The radiation pattern is a three-dimensional graph representing gain, but usually, only the horizontal and vertical two-dimensional sections of the radiation pattern are considered.

The radiation pattern of a high gain antenna is often accompanied by side lobes. Sidelobe refers to the beams other than the main lobe (the beam with the highest gain) in the gain.

When systems such as radars need to determine the direction of the signal, the sidelobe will affect the quality of the antenna. The sidelobe will also reduce the main lobe gain due to power distribution.

Gain refers to the ratio of the power density of the signal generated by the actual antenna and the ideal radiating element at the same point in space under the condition of equal input power.

It quantitatively describes the degree to which an antenna concentrates the input power and radiates it. The gain obviously has a close relationship with the antenna pattern. The narrower the main lobe of the pattern and the smaller the side lobe, the higher the gain.

The physical meaning of gain can be understood like this:

A signal of a certain size is generated at a certain point at a certain distance. If an ideal non-directional point source is used as the transmitting antenna, 100W input power is required, and a certain directional antenna with a gain of G = 13 dB = 20 is used as the transmitting antenna. When using an antenna, the input power is only 100/20 = 5W.

In other words, the gain of a certain antenna, in terms of the radiation effect in its maximum radiation direction, is the multiple of the input power amplification compared with an ideal point source without directionality.

The gain of the half-wave symmetrical oscillator is G=2.15dBi.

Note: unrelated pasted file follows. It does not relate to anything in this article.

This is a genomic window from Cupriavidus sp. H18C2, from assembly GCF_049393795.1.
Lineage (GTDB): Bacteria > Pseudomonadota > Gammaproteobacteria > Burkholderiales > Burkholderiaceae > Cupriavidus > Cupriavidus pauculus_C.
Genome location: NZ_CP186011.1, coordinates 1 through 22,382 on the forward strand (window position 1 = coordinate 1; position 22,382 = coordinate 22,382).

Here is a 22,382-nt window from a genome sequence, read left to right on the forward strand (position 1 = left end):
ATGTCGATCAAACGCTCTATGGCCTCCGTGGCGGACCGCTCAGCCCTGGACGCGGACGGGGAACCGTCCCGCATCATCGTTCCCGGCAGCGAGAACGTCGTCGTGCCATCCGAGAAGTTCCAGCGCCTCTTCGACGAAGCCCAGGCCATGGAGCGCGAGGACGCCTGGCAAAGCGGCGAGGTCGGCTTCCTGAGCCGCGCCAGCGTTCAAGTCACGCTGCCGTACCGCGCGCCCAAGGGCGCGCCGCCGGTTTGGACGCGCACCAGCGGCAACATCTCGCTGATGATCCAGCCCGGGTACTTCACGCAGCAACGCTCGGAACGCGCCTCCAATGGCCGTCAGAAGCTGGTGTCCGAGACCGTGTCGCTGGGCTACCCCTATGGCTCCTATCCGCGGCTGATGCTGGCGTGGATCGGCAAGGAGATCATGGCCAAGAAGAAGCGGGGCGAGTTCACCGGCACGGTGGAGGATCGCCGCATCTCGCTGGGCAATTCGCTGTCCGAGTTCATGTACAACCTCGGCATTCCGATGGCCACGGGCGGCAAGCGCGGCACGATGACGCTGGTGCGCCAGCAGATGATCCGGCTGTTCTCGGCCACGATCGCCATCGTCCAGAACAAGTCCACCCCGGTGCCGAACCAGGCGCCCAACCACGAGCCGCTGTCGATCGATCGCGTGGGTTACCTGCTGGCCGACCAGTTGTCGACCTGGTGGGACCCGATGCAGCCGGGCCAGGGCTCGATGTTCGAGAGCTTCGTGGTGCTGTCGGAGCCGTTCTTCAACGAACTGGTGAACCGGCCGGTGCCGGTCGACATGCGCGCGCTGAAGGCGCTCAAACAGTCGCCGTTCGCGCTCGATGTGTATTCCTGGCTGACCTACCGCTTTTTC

Four half-wave symmetrical oscillators are arranged up and down along the vertical line to form a vertical four-element array, with a gain of approximately G=8.15dBi (dBi unit indicates that the comparison object is an ideal point source with uniform radiation in all directions).

If a half-wave symmetric oscillator is used as the comparison object, the unit of gain is dBd.

The gain of the half-wave symmetrical oscillator is G=0dBd (because it is compared with itself, the ratio is 1, and the logarithm is zero.) The gain of the vertical quaternion array is about G=8.15–2.15=6dBd.

Gain characteristics

The antenna is a passive device and cannot generate energy. The antenna gain is only the ability to effectively concentrate energy in a specific direction to radiate or receive electromagnetic waves.

The antenna gain is produced by the superposition of dipole elements. The higher the gain, the longer the antenna length.

The higher the antenna gain, the better the directivity, the more concentrated the energy, and the narrower the lobe.

3. Bandwidth

The bandwidth of an antenna refers to the frequency range in which it works effectively, usually centered on its resonant frequency.

The antenna bandwidth can be increased by the following techniques, such as the use of thicker metal wires, the use of metal meshes to approximate thicker metal wires, antenna elements with thinner tips (such as in a feed horn), and a single integrated multi-antenna Components, use characteristic impedance to select the correct antenna.

Small antennas are usually easy to use but have unavoidable limitations in bandwidth, size, and efficiency.

4. Impedance

Impedance is similar to the refractive index in optics. Radio waves traveling through different parts of the antenna system (radio, feeder, antenna, free space) will encounter impedance differences.